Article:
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Theresa Latini’s recent blog post on vocation has sparked a lot of energy in me. (I think she has sparked a lot of energy for others, as there is quite a dynamic conversation in the comments section.) I want to interact with some of Latini’s thoughts, add a couple reflections of my own, and pose a question.
By the time I graduated seminary (May 2011) I was sick of hearing the word “call”. Call became a word that was synonymous with the religiously privileged. I don’t think that was the intention of my professors and colleagues but I could feel it implied in conversations. I’m already circumspect of religious language that separates me from my people that are wary of my religious vocation. So the word “call” was something I cautiously tested on different kinds of friends. I would talk to people I knew who were continuing their education in engineering, medicine, and business and I rarely heard them use the word call to describe their work in life. Like Latini suggests in her first point, I heard them use the words meaning and purpose to describe their work.
I also heard the word fulfillment, as in “I find that designing websites is really fulfilling for me” or “It is fulfilling to know that if I continue my work in this firm by the end of my third year I will be making six figures.” I use the latter example as an experience to affirm Latini’s second point that “people find purpose and meaning in their relationships rather than in their work.” For this one friend, work is the avenue in which she can make enough money to provide meaningful memories for her spouse and friends.
Once upon a time, some twenty years ago, I used to play with stuffed animals. Not an uncommon experience for children. What might be a bit uncommon is how I played with my stuffed animals. I would line them up into rows to play church. As their pastor, I would gather grape juice and bread from the kitchen to then serve this “congregation” the Lord’s Supper. I also preached the Word to my play church and frequently received their offering (I remember writing out fake checks for these little stuffed creatures to give to church!). Pastoring is what I am supposed to do in this life. It gives me meaning, it gives the community meaning, and it is what I’m called to do (Oh, there’s that word call again!).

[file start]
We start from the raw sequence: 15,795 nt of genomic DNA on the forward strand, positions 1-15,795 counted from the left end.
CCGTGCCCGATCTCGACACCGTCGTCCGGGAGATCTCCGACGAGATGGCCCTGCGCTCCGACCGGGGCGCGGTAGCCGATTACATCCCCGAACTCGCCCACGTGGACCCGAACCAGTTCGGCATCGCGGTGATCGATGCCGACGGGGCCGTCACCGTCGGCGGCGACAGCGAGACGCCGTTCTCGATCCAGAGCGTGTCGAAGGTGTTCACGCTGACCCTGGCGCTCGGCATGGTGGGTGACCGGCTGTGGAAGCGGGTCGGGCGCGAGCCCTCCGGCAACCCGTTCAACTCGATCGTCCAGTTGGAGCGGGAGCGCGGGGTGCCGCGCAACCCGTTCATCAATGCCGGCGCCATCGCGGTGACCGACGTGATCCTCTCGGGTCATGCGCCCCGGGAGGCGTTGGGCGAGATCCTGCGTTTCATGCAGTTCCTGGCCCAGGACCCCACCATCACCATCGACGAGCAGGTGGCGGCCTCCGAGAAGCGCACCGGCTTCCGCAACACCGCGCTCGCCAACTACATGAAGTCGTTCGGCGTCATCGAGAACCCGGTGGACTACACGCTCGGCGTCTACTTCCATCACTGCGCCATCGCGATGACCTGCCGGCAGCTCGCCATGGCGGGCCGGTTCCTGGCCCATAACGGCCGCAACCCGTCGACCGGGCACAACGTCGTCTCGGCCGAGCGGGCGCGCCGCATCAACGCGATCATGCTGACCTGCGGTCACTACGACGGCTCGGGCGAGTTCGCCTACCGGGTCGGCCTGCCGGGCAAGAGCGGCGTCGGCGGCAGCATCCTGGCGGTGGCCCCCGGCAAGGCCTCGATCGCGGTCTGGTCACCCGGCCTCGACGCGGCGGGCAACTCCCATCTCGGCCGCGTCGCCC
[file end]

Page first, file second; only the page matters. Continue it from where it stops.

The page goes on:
So as I reflect on my work and my friends work and the different vocabulary that swims around our circles I keep wondering if we are missing something in this conversation. Latini suggests that “our theology of vocation needs an overhaul, the kind that digs deeply and widely into the Christian tradition and holds (honors really) the realities of our contemporary context on the other.” So with that in mind I would like us to consider how privilege plays into our understanding of vocation.
I often wonder if the conversation of vocation is a privileged conversation. I have the privilege of getting paid to do the work that I love to do because I have many different resources to tap into. But this is not the case for many people. When I think about this globally, I think of the men and women who are impoverished and are forced into a career of sex work to provide for their families. Those who are forced into sex labor are not allowed to honor their vocation/calling due poverty. Or how about the individuals who are flipping burgers, not because they find fulfillment in grilling processed squares of meat, but because that was the only opportunity for employment. Why don’t those individuals have the same opportunity to live out their vocation?
The reality of privilege needs to be part of this when we talk about vocation. In my next post I will tease out what I mean when I say privilege and suggest that our conversation shouldn’t be focused so much on what we are going to do in this life but instead who we are going to be. I will also suggest those of us who are privileged carry a hefty responsibility when it comes to global vocation. And until then I welcome your thoughts and reflections on privilege and vocation.
How do you see vocation and privilege playing out in your context?